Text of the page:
THE STORY OF THE RAILROAD would have been remarkable even if, with the advent of the automobile and plane, it had simply been consigned to history. In that, it would have resembled the trajectory of so many other innovations: birth, brief heyday, gradual decline, and then oblivion. However, despite a period of decline, the railroad has proved pessimistic predictions wrong by enjoying a 21st-century renaissance, and a future that looks assured.
This resurgence of the train has not simply been the result of far-reaching technological developments, although improvements have certainly been made. Railroad passenger cars are more comfortable than those of the 19th century, and freight cars are sturdier and better designed for rapid unloading with the spread of containerization. Signaling is much improved, too, and there have been other sophisticated adaptations to make the railroads faster and more efficient. Despite these advances, train travel in the 21st century would still be immediately recognizable to George Stephenson and other pioneers. Tracks are still usually set 4ft 8½in (1,435mm) apart, and passengers are still transported in cars that stop at stations and are controlled mostly by external signals.
Of course, the function of the train today is different. While the railroad was once a monopoly supplier of long-distance transportation, it is now more of a niche industry—but a very important one. Never again will the railroad serve every village and small town. The heyday of the iron road providing the only fast and cheap way of traveling between many places is over; those little village stations and rural halts are lost forever. Nor will railroads dominate the freight market as they once did. Gone, too, are the baggage rooms and carts once found at every station, wiped out by the semitruck and the van.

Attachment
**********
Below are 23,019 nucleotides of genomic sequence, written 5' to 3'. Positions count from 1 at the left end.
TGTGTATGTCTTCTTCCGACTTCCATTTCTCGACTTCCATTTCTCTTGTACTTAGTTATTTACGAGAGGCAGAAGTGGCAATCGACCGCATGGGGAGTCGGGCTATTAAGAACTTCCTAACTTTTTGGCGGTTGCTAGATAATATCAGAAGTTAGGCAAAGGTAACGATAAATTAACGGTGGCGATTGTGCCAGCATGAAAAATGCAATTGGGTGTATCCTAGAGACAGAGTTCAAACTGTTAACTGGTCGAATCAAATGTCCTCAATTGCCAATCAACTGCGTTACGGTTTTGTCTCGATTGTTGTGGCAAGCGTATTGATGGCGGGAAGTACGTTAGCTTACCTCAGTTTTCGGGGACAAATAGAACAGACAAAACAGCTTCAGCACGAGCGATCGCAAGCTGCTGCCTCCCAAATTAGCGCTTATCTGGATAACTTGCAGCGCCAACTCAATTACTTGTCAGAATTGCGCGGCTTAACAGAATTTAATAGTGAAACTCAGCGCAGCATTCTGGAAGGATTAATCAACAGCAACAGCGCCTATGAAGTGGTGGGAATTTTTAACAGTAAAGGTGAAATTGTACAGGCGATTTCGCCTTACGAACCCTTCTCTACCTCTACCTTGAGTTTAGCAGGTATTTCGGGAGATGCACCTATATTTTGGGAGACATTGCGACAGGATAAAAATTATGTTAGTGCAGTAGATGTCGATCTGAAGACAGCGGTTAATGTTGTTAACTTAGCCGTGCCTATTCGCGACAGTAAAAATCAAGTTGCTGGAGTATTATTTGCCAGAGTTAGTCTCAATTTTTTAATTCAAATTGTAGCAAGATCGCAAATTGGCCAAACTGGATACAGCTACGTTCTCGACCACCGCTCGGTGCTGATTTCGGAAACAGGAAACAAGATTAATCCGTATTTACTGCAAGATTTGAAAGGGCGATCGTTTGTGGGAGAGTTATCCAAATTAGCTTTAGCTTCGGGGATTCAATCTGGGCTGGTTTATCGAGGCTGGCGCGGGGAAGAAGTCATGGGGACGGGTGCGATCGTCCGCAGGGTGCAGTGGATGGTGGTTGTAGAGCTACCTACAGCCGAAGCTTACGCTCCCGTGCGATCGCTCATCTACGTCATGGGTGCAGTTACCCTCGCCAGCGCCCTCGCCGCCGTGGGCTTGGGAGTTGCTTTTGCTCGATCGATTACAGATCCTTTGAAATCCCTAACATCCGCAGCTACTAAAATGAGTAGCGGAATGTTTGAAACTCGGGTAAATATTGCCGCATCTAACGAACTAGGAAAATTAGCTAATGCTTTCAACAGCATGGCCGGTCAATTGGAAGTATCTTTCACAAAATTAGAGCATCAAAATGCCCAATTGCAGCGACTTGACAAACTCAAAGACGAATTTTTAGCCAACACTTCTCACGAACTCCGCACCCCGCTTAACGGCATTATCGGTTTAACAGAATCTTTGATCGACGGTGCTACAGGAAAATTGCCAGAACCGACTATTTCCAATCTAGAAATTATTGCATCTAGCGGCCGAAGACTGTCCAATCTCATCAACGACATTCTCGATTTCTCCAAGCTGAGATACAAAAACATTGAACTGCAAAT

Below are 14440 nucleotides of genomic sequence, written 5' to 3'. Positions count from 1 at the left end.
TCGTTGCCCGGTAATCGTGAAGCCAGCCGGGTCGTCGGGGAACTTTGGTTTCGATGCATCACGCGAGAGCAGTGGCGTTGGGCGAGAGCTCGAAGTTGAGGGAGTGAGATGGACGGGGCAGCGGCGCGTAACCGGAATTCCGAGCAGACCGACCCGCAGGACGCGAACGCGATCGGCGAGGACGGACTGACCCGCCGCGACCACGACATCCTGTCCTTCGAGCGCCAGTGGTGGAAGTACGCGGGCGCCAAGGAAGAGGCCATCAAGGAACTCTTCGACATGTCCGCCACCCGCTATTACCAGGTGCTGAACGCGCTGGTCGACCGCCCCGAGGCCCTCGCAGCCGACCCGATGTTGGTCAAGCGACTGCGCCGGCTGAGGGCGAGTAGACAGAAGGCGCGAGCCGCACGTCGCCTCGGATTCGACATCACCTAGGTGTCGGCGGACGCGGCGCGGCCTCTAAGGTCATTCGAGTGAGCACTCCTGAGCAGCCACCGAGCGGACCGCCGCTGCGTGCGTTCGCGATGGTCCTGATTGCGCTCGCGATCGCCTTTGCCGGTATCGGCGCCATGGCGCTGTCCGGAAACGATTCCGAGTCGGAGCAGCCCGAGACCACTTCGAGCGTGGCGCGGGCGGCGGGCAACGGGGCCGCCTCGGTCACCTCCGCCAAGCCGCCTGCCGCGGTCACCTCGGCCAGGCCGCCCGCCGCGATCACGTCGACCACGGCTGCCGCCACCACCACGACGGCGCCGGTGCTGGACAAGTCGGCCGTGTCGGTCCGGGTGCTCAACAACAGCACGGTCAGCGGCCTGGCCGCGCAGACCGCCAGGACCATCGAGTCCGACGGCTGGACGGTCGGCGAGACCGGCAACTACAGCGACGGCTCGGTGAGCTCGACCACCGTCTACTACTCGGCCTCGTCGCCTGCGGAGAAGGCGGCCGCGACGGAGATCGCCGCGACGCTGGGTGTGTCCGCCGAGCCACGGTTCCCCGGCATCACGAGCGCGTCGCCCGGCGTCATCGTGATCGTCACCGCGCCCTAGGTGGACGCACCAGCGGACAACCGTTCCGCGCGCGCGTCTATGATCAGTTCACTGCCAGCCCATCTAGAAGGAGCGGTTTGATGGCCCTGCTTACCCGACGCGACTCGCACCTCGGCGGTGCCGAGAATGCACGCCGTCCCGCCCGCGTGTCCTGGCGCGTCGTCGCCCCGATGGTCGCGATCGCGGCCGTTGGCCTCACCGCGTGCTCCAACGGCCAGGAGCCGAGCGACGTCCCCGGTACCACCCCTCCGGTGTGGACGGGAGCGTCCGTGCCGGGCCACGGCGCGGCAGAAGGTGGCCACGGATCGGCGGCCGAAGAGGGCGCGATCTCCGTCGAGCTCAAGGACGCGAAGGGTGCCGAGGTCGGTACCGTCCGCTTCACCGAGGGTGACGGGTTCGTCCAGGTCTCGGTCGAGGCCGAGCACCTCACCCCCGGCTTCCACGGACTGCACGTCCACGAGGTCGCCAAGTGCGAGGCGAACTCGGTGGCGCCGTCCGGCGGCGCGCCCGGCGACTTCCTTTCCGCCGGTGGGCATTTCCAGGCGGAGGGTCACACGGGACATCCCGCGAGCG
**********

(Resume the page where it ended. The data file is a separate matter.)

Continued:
The railroads had to overcome a very difficult time: there was a point in the post-war period when railroads were regarded as irrelevant (see Railroads Lost and Found). The French railroad writer Clive Lamming even gave this phenomenon a name—“ferropessimisme,” the notion that the decline and marginalization of the railroads was inevitable. But the railroads are still very much a part of modern life and pessimists have been proved wrong. Many countries are now bemoaning the fact that key lines were closed down and major stations turned into shopping malls or housing developments. Across the world, the railroads are flourishing and will continue to do so for the foreseeable future, because rail travel is still a very convenient form of travel for passengers and an extremely efficient way of transporting goods.
There are several key markets in which rail travel offers great advantages to passengers. Intercity rail journeys of 300–400 miles (480–645km)—or further with high-speed lines—may take longer than a flight, but passengers are able to relax or work on the train and, unlike far-flung airports, train terminals are located in the heart of the city. Local commutes are also more efficient by rail, whether train or subway, as these trips are usually faster and more reliable than driving, and unaffected by traffic. Trains also offer the best way to enjoy scenic routes, and in some cases, as with the Trans-Siberian (see The Trans-Siberian Railway), are one of the only viable means of transportation across remote areas.